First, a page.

David Carter of Ogilvy PR talks to us about respect, authenticity, and not being the loudest voice in the room
Following the success of our Global Power Book #PRProSeries, we continue the series exploring the careers of the most powerful communications pros around the world today. Grant Somerville, Consultant at Hanson Search, sits down with David Carter, Head of Practice at Ogilvy PR, to find out how he made it in the industry.
Why did you get into PR?
It was a complete accident. I was supposed to do a doctorate in Medieval Literature, but I decided to work for a year to save some money after I finished my Masters. I found myself working as the PR Officer for the Press Complaints Commission (now IPSO). It was a fascinating time; the Commission was being investigated by DCMS, meaning there was a wide range of reputational challenges to manage. The experience set me on the track towards a career in communications and crisis management. I still haven’t returned to do that Medieval Literature doctorate (yet...)
What personal attribute has most helped you succeed in your career?
Respect. As communicators, we spend a lot of time thinking about the language, tone, and content we use to connect to our audiences in writing. This is something that needs to extend to every person we speak to throughout our working day, from the receptionist to the Chief Executive – in our clients’ business as well as our own. Every conversation creates a cumulative impression and it is naïve to think that we should keep our game face on for the people who ostensibly matter most. In this industry, more than any other, everyone talks to everyone, and so everyone should be treated with an equal level of respect and consideration.
What is the biggest challenge you’ve overcome in your career?
Not being the loudest voice in the room. If you don’t compete to speak, clients and colleagues can assume that you are disinterested or – worse still – weak-minded. At a junior-level, quiet consultants are overlooked and that was a barrier to me for some time. However, at a more senior-level, clients often place a greater value by the consultants who take the time to listen, ask intelligent questions and work to fully understand their clients’ issues before sharing a view. Watch the quiet junior consultants of today – they may prove to be your agency’s hidden gems of tomorrow.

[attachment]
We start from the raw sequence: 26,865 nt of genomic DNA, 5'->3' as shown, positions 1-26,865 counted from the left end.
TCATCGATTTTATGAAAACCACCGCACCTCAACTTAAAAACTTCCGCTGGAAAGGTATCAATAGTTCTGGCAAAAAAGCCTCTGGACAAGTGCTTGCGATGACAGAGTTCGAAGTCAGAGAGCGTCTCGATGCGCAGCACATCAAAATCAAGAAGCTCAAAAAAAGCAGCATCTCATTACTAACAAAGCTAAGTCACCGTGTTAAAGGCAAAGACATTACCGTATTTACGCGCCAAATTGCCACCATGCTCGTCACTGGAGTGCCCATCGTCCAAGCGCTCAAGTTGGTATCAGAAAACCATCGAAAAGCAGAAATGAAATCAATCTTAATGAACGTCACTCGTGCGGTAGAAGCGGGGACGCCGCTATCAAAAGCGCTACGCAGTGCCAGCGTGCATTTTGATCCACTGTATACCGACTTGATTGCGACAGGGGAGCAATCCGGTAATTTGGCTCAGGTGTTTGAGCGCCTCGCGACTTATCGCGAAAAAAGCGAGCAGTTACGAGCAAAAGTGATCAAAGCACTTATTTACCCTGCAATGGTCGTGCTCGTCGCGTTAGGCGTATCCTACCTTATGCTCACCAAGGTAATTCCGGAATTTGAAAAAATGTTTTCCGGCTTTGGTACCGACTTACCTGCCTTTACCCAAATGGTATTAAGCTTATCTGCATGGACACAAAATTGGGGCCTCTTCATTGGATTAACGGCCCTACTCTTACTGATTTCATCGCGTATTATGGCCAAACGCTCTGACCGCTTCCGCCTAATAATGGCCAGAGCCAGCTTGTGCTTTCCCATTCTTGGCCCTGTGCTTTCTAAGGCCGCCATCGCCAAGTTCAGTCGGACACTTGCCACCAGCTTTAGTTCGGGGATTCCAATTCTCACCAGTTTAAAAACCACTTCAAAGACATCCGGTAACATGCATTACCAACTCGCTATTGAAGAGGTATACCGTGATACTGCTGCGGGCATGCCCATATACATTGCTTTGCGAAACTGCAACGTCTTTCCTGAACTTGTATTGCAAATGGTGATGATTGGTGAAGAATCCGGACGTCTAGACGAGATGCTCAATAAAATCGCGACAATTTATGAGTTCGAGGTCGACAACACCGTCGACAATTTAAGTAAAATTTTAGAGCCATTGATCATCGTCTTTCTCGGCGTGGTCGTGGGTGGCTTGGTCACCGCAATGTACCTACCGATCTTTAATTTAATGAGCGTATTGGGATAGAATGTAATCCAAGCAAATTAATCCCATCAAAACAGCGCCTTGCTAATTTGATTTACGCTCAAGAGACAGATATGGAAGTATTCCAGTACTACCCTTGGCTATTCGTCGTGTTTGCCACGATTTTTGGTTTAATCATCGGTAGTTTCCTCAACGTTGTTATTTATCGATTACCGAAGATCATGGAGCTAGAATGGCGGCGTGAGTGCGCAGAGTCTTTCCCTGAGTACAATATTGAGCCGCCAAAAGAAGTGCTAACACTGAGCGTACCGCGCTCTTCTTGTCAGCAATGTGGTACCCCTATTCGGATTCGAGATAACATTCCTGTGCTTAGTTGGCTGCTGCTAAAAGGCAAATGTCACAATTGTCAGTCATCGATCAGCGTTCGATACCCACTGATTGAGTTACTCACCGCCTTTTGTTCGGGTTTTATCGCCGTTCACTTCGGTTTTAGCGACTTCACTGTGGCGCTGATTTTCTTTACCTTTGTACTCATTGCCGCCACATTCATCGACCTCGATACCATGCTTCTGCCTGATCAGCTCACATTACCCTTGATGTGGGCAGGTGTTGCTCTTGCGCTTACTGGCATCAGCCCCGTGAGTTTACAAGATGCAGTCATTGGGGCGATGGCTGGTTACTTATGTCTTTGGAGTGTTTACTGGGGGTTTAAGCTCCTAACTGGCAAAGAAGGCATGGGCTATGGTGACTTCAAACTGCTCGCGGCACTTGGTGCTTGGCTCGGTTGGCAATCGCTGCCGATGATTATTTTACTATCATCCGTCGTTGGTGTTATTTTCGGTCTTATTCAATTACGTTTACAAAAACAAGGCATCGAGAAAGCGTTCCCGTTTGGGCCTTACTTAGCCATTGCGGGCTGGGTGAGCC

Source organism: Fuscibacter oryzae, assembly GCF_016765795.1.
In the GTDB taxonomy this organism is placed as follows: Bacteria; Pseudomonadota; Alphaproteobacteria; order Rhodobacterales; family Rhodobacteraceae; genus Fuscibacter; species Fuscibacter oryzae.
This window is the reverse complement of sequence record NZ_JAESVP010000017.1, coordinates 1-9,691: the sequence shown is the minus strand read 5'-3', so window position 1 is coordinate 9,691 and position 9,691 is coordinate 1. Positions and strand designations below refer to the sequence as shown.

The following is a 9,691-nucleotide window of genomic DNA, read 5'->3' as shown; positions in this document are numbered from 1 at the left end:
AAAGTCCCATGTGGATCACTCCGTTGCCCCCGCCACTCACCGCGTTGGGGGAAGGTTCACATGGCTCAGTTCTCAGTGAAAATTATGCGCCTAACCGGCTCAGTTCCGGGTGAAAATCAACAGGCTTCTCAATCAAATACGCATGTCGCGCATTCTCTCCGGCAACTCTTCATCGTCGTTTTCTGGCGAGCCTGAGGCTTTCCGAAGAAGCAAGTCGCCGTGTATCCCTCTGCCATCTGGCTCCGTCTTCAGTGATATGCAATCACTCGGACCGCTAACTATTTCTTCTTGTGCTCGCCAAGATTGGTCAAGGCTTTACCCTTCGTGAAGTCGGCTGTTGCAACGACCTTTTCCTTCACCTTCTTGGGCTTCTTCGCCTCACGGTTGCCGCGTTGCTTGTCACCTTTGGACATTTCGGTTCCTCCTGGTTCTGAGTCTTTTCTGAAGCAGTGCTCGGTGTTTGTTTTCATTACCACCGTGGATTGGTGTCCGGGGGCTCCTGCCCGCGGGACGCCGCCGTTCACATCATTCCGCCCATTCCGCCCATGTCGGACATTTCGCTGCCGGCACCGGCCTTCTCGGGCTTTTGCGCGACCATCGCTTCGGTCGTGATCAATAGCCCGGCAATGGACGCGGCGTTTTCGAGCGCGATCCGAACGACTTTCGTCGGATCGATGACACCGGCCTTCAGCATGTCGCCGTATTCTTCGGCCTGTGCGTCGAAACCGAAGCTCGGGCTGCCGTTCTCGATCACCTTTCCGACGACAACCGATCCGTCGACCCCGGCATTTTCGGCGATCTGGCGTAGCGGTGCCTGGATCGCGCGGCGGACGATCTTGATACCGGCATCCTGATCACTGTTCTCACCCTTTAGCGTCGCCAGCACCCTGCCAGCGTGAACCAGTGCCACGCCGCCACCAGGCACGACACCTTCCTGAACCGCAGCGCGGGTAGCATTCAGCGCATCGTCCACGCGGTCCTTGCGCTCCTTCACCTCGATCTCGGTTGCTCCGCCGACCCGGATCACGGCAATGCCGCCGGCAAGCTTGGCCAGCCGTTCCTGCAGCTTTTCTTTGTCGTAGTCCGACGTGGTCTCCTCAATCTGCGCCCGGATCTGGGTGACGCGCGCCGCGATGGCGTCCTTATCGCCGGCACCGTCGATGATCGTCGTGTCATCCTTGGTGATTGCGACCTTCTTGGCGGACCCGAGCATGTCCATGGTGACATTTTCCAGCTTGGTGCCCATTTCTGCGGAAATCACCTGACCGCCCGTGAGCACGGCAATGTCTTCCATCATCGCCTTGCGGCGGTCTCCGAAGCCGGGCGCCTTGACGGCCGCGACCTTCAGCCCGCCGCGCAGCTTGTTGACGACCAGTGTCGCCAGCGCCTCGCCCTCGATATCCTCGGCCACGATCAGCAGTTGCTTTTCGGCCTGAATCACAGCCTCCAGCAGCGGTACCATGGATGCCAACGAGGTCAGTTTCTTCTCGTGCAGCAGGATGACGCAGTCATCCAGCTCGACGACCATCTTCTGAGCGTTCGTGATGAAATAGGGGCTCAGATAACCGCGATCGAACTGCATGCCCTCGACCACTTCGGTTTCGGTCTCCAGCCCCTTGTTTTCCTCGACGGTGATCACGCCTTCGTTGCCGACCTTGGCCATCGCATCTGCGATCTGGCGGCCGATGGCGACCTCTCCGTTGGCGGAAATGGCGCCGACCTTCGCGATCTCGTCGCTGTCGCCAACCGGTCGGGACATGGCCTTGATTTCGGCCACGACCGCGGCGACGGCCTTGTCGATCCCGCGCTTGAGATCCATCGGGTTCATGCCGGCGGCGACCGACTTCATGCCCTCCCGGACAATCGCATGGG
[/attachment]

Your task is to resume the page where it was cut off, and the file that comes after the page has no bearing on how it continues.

Who is the most inspiring person you’ve worked with?
I try not to disclose the identity of my crisis clients; their issues should never be a platform for me to communicate my successes. Nonetheless, let me talk in general terms about one of my clients, Paul. He was the CEO of a company that I supported during a particularly severe crisis. Paul had a unique ability to retain perspective and calm at a moment when his business was under very real threat. He and I worked together night and day for nearly a month. We agreed to take a creative approach to handling the crisis. It was an ‘all-or-nothing’ moment of high potential reward that entailed an equally high-level of risk. Paul was able to put his trust in me and in his own instincts. The creative response paid huge dividends; the business turned around and never looked back. And in the fires of that creative response, Paul and I developed a mutual respect and friendship. We still talk, albeit occasionally, and we know that either of us could turn to the other for a voice of reason if the excrement ever hit the fan in the same way again.
What’s the best advice you’ve been given?
Don’t have any regrets. Do it right first time.
In 10 years, what do you think will be the biggest change in the global PR industry?
Authenticity and authority. As an industry, we talk a lot about the increasing prevalence of ‘earned’ content, but it is critical that we realise that the act of ‘earning’ is itself becoming a debased currency. Reporters and journalists no longer report news so much as express their own views, just like the bloggers, the reviewers, the Facebookers, the Tweeters, the Instagrammers and the countless other commentators who now have platforms to express their opinions. The viral influencers of today are often mavericks who have no real earned credibility or entitlement to an opinion, but have nonetheless managed to gain extensive reach in the social space. In this hostile landscape, businesses will realise that they cannot please everyone and will have to make some tough decisions about whether they work to engage influencers of quantity or influencers of quality, as these two become increasingly distinct categories.
What three words best describe you as a communicator?
Whatever works best.
What’s your dream job?
I love the job I have – otherwise I wouldn’t do it!
How can Hanson Search help?
If you are looking for the best talent in PR and communications, industry insights, or careers advice, please don’t hesitate to get in touch.